Monday, 26 July 2010

No greater love

I've been talking to snake catchers. It's not a sentence I thought I'd ever utter.

I had decided not to worry to much about the "water" dripping from the ceiling because after all, how often does that happen?

Well, approximately every fortnight as it turns out. Yes, on Saturday, liquid was again dripping from my office ceiling. Whatever was up there was on a two weekly evacuation schedule, or maybe the liquid took two weeks to build up to the point of seepage.

So here I was talking to snake catchers. Snake catcher #1 thought it was possible that the liquid was due to a snake. Snake catcher #2 thought it unlikely. #2 bloke suggested that I get my "man" to go up in the ceiling space again and make sure it wasn't a possum. I tried not to be offended by his entirely accurate assumption that I wasn't the one crawling around in the ceiling space. #2 suggested that if the snake bothered Mr Blithe, then he should just pick it up and move it. And if it didn't want to let go of the beam, to make sure to grab it firmly behind the head.

Mr Blithe did not sound enthusiastic when I relayed this message to him. Given that there was approximately zero likelihood that I would do it myself, I didn't pursue the issue.

Enthusiastic bloke #2 suggested that we were privileged to have a snake in our ceiling and that every Queenslander (the house not the person) needs one. I have no real objection to snakes in the ceiling as long as they remain up there. I do object to stinky liquid flowing into my office.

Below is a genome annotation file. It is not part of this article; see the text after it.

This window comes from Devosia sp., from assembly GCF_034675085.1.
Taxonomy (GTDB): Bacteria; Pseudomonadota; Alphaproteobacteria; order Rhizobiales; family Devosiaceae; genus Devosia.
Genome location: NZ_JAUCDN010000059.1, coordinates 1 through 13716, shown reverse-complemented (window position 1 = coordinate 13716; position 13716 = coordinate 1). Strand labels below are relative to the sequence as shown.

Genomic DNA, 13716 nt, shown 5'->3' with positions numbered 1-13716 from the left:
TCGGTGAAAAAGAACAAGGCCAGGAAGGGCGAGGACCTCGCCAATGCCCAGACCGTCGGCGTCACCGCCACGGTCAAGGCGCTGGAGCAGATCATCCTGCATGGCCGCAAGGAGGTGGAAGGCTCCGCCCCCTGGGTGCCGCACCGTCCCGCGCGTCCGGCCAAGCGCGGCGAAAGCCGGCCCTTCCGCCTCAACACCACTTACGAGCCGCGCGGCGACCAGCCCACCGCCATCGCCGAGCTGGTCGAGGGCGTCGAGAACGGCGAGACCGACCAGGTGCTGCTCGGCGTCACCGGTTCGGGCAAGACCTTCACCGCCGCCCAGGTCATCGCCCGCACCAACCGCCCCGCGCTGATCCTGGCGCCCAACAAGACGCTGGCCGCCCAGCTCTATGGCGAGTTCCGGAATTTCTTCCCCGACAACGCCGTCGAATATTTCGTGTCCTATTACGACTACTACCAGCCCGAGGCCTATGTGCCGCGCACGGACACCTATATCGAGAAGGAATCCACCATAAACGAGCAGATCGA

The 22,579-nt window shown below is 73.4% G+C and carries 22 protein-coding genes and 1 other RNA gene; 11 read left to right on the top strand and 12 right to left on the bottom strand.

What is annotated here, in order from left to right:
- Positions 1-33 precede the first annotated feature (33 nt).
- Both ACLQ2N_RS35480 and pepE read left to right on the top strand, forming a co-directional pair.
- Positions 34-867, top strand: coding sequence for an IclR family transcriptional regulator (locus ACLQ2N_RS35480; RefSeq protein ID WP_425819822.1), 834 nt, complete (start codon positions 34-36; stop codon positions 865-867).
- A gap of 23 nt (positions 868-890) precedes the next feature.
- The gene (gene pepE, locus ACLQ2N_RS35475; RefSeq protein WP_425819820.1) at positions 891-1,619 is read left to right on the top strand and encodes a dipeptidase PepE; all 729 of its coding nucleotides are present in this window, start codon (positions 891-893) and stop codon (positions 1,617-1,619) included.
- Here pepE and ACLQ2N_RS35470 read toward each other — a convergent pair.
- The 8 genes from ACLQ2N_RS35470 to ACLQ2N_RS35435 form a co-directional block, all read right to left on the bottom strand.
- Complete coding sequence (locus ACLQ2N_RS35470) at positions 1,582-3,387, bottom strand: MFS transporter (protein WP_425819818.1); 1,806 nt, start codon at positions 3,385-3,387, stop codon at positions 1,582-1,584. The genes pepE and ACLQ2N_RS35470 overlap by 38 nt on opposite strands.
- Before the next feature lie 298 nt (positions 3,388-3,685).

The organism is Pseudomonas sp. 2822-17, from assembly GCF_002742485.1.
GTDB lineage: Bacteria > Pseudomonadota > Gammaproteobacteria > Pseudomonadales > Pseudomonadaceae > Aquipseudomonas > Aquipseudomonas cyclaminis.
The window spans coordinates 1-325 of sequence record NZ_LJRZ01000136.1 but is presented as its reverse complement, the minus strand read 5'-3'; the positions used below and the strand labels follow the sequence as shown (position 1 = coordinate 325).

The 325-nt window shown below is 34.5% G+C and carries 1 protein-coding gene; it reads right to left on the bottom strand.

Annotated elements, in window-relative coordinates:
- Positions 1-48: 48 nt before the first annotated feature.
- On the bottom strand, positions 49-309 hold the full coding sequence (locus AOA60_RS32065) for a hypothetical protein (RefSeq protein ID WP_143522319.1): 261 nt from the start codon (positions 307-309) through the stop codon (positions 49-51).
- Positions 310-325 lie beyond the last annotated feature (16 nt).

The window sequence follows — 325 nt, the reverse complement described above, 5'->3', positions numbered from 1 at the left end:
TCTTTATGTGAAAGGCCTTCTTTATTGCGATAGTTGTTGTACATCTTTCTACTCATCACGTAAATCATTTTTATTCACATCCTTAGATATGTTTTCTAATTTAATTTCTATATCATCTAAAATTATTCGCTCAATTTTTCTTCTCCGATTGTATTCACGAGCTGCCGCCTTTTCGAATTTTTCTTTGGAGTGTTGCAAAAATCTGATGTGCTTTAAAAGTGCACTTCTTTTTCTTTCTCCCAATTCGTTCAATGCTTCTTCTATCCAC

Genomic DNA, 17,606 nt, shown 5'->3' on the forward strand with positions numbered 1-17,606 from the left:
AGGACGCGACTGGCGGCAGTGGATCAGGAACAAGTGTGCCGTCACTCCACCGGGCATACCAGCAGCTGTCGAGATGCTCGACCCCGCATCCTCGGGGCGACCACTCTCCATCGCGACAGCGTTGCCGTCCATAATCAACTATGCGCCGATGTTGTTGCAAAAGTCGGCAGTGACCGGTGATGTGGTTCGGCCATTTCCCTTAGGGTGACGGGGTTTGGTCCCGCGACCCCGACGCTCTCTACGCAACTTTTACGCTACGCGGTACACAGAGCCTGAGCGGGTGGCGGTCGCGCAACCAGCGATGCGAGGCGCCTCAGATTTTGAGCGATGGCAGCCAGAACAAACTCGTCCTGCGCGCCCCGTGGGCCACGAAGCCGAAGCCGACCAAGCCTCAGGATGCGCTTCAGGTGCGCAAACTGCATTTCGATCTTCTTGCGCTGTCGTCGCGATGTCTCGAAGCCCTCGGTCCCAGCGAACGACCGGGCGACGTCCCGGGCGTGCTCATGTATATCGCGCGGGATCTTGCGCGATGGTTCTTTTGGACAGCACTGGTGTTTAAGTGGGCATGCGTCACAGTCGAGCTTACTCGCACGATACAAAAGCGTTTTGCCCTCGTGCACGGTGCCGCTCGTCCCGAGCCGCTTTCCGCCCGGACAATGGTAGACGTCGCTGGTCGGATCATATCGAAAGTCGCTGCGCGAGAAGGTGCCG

Mr Blithe decided that instead of crawling around in the dark ceiling space with at least one large heat-sensing reptile, he would approach from the outside by popping off a roof panel or two (not an easy job but possible on a tin-roofed house) and see what was there. Any snake would be unlikely to leap out at him and he could survey potential problems and solutions. As this did not involve me in any capacity beyond moral support, handing up of tools and perhaps, dialling 000, I thought it was a great idea.

Three roof panels later, and one large snake retreating to a dark corner, it was pretty clear that the damage was snake related. Right above my head near the light fixture was where Mr (or Ms) Spotted Python liked to recline while dining. There were leftovers and a large damp patch in the dust.